Friday, February 11, 2011

Is it over?

EMANUEL: Mayor Daley 2 1/2?
We have 11 more days until we’ll know the answer to that question, with regards to the mayoral elections for Chicago.

Nobody is disputing that Rahm Emanuel is going to get significantly more votes on Feb. 22 than any other individual mayoral candidate. The only real question is whether he will get more votes than all of them put together – which would result in a majority that would negate the need for a run-off election.

CONSIDERING THE CAMPAIGN strategies of all the other candidates for mayor has been to finish in second place so they could then go head-to-head against Emanuel in an April 5 run-off, the election to be held a week from Tuesday could well turn out to be a swift kick in the pants for Gery Chico, Carol Moseley-Braun, Miguel del Valle and Patricia Van Pelt-Watkins.

As for William “Dock” Walls, he has run so many token campaigns for so many different political posts that I can’t help but think the “swift kick” in the pants is completely expected on his part.

Some observers were getting all worked up over a recent poll commissioned by WLS-TV. The good people at “Eyewitness News” told us earlier this week that Emanuel already has 54 percent, while the newest Chicago Tribune poll puts him at 49 percent with upward momentum. He’s kicking butt, even if this were a two-way race.

In a six-way fight for political supremacy, this election has become a sick joke.

OF COURSE, THE observers also were getting their giggles from the showing of Moseley-Braun, who had all of 6 percent support to show for herself.

Six percent?!??!?

That was even worse than del Valle’s 8 percent, putting her in fourth place (although I’m sure the most hard-core Moseley-Braun partisans will argue that 6 percent and 8 percent are close enough that they fall within a statistical tie. All of that “margin of error” funny business.

Which could very well mean that the whole idea of an African-American backlash to the idea of a run-off between Emanuel and Chico (with no African-American candidate) may not pan out.

VARIOUS POLLS INDICATE Emanuel is taking significant portions of the African-American vote, which could very well mean that many black people don’t want to be left out in the cold should it occur that Rahm is the one who winds up taking the oath of office to be Chicago mayor come early May.

Which may also be another reason to ask, “Is it over?”

Are we at the point where enough people have accepted the concept of “Chicago Mayor Rahm Emanuel” (even if, deep down, the thought makes them want to wretch) that they may well cast their ballots like good little political sheep?

CLAYPOOL: Returning the favor?
Because the words of wisdom of one-time alderman Paddy Bauler (Chicago ain’t ready for reform) may well still be true today.

I WRITE THAT after learning (from the website of the Capitol Fax newsletter out of Springfield) that Forrest Claypool is now supporting Emanuel, which shouldn't be a shock because Emanuel offered up vague support for Claypool's bid last year for Cook County assessor.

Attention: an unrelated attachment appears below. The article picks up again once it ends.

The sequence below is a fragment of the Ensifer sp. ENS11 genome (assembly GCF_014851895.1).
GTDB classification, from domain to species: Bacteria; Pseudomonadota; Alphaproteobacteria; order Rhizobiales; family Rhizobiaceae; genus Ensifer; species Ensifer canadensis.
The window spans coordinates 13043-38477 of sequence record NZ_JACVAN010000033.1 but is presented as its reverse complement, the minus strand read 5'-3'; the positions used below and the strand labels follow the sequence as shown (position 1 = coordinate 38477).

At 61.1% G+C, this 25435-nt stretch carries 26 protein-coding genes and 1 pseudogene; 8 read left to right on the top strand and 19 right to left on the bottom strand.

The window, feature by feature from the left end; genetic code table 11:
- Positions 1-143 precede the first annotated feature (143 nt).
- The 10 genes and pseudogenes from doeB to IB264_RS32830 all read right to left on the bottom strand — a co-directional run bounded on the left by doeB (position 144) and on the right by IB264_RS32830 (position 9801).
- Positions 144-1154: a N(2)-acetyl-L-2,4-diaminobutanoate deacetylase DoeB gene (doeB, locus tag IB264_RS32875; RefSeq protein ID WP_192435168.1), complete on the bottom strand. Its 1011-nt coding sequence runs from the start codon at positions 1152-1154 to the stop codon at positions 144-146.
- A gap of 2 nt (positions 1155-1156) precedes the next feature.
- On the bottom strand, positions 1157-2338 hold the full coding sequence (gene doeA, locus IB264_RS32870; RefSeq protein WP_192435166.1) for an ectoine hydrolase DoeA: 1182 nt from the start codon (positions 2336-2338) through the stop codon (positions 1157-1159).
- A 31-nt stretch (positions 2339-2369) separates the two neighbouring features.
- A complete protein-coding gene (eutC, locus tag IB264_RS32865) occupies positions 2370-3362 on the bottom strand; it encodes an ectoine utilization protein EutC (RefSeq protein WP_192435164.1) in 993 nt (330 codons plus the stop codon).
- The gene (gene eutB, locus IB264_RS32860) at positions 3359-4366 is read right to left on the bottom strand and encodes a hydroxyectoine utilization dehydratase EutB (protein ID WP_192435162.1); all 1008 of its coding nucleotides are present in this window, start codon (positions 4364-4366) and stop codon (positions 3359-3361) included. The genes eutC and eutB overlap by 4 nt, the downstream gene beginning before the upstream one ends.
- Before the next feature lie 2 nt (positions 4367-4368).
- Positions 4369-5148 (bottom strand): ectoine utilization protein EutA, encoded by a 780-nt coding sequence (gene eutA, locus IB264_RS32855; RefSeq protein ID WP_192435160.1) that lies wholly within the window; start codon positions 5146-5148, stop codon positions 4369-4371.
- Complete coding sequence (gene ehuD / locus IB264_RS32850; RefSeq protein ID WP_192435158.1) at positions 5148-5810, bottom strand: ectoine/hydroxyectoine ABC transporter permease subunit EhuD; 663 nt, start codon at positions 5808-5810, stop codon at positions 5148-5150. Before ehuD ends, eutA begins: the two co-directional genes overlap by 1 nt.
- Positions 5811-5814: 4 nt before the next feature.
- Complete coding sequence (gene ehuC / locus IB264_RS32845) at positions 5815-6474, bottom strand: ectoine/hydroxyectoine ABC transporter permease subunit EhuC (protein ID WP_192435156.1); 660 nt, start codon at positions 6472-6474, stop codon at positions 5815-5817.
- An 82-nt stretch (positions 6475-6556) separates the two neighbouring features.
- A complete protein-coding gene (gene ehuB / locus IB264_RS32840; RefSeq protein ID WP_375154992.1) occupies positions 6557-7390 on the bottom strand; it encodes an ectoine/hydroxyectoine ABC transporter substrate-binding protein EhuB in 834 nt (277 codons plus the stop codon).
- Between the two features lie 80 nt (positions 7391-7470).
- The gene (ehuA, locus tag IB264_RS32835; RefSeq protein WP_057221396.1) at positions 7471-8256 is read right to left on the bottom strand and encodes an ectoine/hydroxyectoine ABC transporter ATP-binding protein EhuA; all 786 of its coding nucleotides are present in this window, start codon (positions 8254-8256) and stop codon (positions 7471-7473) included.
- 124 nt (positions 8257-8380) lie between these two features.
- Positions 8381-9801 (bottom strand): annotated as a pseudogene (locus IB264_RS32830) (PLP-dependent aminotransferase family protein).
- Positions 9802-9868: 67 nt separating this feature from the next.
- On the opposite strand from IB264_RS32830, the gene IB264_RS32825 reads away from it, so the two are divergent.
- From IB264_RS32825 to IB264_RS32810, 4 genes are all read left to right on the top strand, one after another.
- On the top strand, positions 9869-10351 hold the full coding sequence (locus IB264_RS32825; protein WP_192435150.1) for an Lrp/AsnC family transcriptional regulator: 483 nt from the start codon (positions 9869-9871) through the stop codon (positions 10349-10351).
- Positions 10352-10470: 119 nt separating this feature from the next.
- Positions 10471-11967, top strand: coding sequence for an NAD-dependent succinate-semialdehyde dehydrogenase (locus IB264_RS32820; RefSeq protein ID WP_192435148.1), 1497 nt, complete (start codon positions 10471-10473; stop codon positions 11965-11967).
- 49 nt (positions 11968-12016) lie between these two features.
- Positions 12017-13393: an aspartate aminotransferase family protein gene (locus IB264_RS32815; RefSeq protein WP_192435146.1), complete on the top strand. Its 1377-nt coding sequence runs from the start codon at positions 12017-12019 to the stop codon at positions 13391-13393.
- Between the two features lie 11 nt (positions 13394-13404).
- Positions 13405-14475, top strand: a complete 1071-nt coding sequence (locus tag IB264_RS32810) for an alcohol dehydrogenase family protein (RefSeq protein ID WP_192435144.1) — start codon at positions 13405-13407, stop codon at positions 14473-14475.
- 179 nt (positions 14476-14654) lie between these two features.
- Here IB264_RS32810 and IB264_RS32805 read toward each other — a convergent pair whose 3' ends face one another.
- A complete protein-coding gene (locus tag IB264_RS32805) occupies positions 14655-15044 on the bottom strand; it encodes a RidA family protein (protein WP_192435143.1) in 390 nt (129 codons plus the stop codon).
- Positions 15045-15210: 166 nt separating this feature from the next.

Claypool, the guy who was supposedly the darling of the “goo goo” (as in good government) set whose independent campaign for was to give us a noble alternative to the political “hack” campaign of Joe Berrios, is winding up backing the guy who is preferred by the city’s business establishment to be the new mayor.

Now one can argue that the very fact that Claypool can support Emanuel is probably the ultimate bit of evidence that Forrest is really an establishment political person, and not some wild-eyed idealist who would have done much good for us. There probably wouldn’t have been significant differences in daily operation had Claypool won last year, compared to Berrios – who actually won.

But I’d also argue the fact that Claypool is feeling the need to let people know he’s an Emanuel-backer is evidence that Rahm’s mayorality is becoming something that can no longer be resisted. Few people want to be left out of the picture should he assume control of city government.

EVEN THE NEWSPAPER editorial boards that are more than willing to preach for causes they know the powers-that-be will do nothing about are feeling the need to endorse Emanuel – who got both of the major metro newspapers, along with several smaller ones (I don’t know of any publication that has endorsed anybody but Rahm).

So as much as I would have liked this campaign cycle to be a feisty spectacle that would give the people a chance to decide what their vision of the city’s future should be, it seems more like a coronation for the man who will, more or less, keep things going with the status quo. Daley 2 ½ -- just waiting for the day when a legitimate blood relative member of the Daley clan runs for office to give us Daley 3.

Aside from that, this election cycle may be memorable for only one other thing – Moseley-Braun’s attempt to become the new version of Harold Washington, the city’s first black mayor.

WASHINGTON: Will Moseley-Braun match him?
I’d argue she succeeded, only in a way she never would have desired.

INSTEAD OF BECOMING the Harold Washington of 1983, who combined a dominant African-American vote with enough of the Latino and “lakefront liberal” voter blocs to win a three-way Democratic primary, she has become the Harold Washington of 1977.

Then-state Sen. Washington of the Hyde Park neighborhood ran in the special election to pick Richard J. Daley’s successor, and got his political butt whupped by the Machine's preferred pick, Michael Bilandic.


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